26. So maybe when Cumulus drives KGO into the ground, someone else will buy the radio station at a firesale price. And they'll buy it because they'll know that there is a market because of the many comments being written continuously by former listeners. And with these blogs the word will spread quickly. Am I being wishful? Naive? Maybe. Or given how quickly the station is falling apart I don't think Cumulus will keep it too much longer before they flip it.

    The only reason KGO still has as much marketshare as it does is because it has a strong signal. 910 am has a much poorer/weaker signal. It will be difficult for 910 to reach the same audience, even with good hosts. Or maybe 910 will improve their signal quality (I'm in the South Bay) and reach a wider audience.

  27. Well Rich, as a former KGO/KSFO flunky, I agree with you completely. The KGO call letters pre Cumulus stood for the best of the best; excellence, brilliance, trust, a service to the community and darn good radio. Sounds to me like you're grieving and I believe that many past listeners and employees are too. It was a good long run and to experience the demise of a radio station which was a dependable friend to many and a vital resource to more is sad! You've provided a forum for folks to vent and that's good.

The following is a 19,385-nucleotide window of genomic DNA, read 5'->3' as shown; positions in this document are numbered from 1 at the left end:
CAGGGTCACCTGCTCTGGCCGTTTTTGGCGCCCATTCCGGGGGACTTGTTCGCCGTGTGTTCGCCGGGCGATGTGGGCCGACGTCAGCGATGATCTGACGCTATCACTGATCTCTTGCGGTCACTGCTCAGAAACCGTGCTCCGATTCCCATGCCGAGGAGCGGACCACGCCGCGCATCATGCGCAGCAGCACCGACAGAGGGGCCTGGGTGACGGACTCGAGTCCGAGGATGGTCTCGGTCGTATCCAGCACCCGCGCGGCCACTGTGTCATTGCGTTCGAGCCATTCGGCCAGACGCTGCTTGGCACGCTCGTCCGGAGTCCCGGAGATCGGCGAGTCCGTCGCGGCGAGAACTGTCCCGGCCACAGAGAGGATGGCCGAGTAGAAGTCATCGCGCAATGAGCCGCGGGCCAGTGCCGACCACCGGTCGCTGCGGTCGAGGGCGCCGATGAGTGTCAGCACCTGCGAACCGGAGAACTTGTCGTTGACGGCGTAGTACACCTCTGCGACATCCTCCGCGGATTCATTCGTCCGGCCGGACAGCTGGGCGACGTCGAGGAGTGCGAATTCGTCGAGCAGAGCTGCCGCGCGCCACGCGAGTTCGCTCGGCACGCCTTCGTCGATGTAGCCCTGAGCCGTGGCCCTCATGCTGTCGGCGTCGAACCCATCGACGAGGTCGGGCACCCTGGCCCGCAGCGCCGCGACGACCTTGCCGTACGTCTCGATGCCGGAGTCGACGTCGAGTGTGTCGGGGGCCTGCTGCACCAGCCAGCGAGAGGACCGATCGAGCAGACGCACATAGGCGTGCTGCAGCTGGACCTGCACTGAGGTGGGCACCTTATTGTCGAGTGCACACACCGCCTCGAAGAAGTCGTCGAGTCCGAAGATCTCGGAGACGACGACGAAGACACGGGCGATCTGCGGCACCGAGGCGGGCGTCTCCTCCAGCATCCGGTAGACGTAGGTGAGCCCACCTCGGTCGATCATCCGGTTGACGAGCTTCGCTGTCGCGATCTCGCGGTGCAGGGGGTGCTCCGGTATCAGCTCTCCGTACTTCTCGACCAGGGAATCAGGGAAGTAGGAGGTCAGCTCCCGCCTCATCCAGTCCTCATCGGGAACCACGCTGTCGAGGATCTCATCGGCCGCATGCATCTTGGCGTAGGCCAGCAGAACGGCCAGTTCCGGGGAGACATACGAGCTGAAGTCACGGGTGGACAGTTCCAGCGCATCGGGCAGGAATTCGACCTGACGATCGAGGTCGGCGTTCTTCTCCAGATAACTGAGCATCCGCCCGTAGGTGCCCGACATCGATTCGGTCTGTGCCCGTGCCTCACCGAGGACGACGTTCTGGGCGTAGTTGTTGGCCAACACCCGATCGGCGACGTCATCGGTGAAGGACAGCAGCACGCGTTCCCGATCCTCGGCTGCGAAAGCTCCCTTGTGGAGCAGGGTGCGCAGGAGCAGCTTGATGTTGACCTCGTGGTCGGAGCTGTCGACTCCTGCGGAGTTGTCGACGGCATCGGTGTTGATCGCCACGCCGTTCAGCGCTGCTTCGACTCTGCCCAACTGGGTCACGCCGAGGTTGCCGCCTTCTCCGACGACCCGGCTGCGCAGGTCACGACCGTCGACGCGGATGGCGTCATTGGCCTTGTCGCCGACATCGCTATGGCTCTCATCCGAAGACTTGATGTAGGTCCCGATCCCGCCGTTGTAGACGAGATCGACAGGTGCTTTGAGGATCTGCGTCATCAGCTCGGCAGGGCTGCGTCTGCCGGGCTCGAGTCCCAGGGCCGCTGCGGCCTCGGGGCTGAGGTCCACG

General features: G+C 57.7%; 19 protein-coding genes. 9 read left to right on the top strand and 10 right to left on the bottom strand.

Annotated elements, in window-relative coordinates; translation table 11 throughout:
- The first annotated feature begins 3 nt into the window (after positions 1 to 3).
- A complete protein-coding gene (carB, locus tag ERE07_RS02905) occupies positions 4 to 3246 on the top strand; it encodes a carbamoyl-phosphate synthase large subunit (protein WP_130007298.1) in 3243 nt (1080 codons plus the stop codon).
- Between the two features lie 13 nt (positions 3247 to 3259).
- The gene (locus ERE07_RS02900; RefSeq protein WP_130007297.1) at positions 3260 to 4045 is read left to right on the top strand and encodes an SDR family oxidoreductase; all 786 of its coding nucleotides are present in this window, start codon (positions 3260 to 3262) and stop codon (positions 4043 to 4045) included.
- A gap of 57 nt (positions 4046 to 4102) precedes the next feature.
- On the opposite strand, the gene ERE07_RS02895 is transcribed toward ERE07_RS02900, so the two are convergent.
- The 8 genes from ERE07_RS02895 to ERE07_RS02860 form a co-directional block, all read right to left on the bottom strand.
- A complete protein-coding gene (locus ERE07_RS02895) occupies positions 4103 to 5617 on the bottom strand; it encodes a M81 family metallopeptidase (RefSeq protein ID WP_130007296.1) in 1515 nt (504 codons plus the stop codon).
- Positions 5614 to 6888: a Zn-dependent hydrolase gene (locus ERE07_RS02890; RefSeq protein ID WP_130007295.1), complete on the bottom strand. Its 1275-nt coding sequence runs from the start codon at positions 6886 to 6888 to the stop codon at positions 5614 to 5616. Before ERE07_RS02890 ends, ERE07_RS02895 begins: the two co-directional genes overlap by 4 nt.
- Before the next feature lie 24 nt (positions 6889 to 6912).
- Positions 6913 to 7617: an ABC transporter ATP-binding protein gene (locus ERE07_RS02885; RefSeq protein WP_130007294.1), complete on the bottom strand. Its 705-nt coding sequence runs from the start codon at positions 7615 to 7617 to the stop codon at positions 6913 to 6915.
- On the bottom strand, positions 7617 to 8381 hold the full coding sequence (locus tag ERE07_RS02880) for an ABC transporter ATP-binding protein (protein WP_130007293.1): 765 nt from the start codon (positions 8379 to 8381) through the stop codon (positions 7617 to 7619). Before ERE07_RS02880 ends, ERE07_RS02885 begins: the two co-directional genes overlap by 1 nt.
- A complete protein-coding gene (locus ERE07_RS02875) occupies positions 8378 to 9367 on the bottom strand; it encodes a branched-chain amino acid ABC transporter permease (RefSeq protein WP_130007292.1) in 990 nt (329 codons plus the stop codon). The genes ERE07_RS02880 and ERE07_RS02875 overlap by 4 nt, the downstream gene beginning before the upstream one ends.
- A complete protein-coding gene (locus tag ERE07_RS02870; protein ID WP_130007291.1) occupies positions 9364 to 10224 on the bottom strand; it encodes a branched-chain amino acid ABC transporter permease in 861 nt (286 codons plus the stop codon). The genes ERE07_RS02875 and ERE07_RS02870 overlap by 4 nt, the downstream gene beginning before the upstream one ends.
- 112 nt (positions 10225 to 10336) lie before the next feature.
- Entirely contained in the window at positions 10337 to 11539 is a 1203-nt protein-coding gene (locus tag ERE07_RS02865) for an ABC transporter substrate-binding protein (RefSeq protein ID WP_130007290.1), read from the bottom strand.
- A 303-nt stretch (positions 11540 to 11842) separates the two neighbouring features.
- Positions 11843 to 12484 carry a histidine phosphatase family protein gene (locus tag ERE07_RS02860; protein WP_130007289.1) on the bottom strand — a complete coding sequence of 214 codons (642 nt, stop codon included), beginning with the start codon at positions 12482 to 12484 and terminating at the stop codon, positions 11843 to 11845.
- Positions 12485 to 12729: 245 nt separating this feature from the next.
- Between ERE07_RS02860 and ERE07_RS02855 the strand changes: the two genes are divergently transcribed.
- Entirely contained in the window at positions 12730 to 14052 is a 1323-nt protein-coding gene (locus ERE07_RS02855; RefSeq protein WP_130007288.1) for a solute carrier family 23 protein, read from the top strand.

And you've given a lot of space to the evil Cumulus (and I agree) and the former KGO on air talent which is the obvious talking point because it was so sad for so many to lose their jobs in a split second, particularly those who have not been able to return to radio. But how about paying tribute to the former management of KGO/KSFO during all those award winning, rating busting years of number one? I'm talking about Mickey Luckoff, Jack Swansan and Ken Barry. These three guys created a product which listeners in the San Francisco Bay Area not only enjoyed but relied upon for information and entertainment 24/7. It was no accident that the station was #1 for thirty three years in a row. How about giving your readers a treat and a bit of broadcasting history by reminding them of the brains behind all that success. There are a lot of good stories to tell....if only the walls of 900 Front Street could talk!